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Int J Sports Med. 2015 Nov;36(11):867-71. doi: 10.1055/s-0035-1550045. Epub 2015 Jul 2.

Effects of Running an Ultramarathon on Cardiac, Hematologic, and Metabolic Biomarkers.

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Family Medicine, University of Colorado Denver School of Medicine, Denver, United States.
Department of Family Medicine and Community Health, University of Minnesota School of Medicine, Minneapolis, United States.


Serum biomarkers fluctuate as a result of running marathons, but their changes during ultramarathons have not been adequately studied. We collected blood samples from 20 participants before and 21 participants after the 161-km ultramarathon in Leadville, Colorado in August 2013. Using a portable analyzer, we measured cardiac troponin I (cTnl), hematologic, and metabolic biomarkers. Out of 10 runners for whom we collected both pre- and post-race samples, 8 were able to successfully complete the race. Mean cTnl increased from 0.001 to 0.047 ng/mL (p=0.005). Mean sodium decreased from 141 to 138 mmol/L (p <0.01). However, all runners had a sodium of ≥135 mmol/L post-race (reference range 138-146 mmol/L). Mean creatinine increased from 0.93 to 1.17 mg/dL (p <0.05). Only one out of 10 runners had an abnormal creatinine level of 1.8 mg/dL post-race (reference range 0.6-1.3 mg/dL). The other parameters did not reach statistical significance. Analyzing the samples from 21 runners after the race revealed that runners who finished the race in faster time had higher cTnl levels compared to those who finished the race close to the 30-hour cut-off finish time (P=0.005). Running an ultramarathon caused significant changes in cardiac and metabolic parameters. Ultramarathon running intensity and finish time may have effects on post-race cTnl level.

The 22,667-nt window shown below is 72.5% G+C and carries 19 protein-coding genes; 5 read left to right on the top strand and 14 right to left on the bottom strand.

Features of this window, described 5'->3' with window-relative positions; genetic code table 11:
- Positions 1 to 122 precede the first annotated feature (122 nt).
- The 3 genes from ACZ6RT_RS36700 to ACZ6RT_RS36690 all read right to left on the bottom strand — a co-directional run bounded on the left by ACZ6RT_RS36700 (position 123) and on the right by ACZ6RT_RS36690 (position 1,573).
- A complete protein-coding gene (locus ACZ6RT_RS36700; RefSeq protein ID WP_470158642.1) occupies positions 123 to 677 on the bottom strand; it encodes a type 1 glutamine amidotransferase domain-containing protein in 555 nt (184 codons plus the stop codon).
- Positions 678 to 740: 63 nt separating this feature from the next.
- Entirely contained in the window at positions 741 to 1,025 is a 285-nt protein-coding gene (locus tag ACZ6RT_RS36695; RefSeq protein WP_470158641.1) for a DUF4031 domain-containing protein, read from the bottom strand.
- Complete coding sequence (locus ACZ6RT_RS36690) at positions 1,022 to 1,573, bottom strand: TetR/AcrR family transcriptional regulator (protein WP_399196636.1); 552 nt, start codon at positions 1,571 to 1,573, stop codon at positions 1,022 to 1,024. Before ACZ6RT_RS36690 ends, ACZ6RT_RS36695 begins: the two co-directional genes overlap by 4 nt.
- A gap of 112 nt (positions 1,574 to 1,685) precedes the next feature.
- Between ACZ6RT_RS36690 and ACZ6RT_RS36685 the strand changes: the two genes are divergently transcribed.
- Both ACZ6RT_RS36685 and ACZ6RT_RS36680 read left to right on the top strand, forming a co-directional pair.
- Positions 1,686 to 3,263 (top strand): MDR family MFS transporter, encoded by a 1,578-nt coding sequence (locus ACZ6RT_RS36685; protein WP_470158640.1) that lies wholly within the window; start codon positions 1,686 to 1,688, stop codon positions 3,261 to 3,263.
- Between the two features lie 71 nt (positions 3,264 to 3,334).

[Indexed for MEDLINE]

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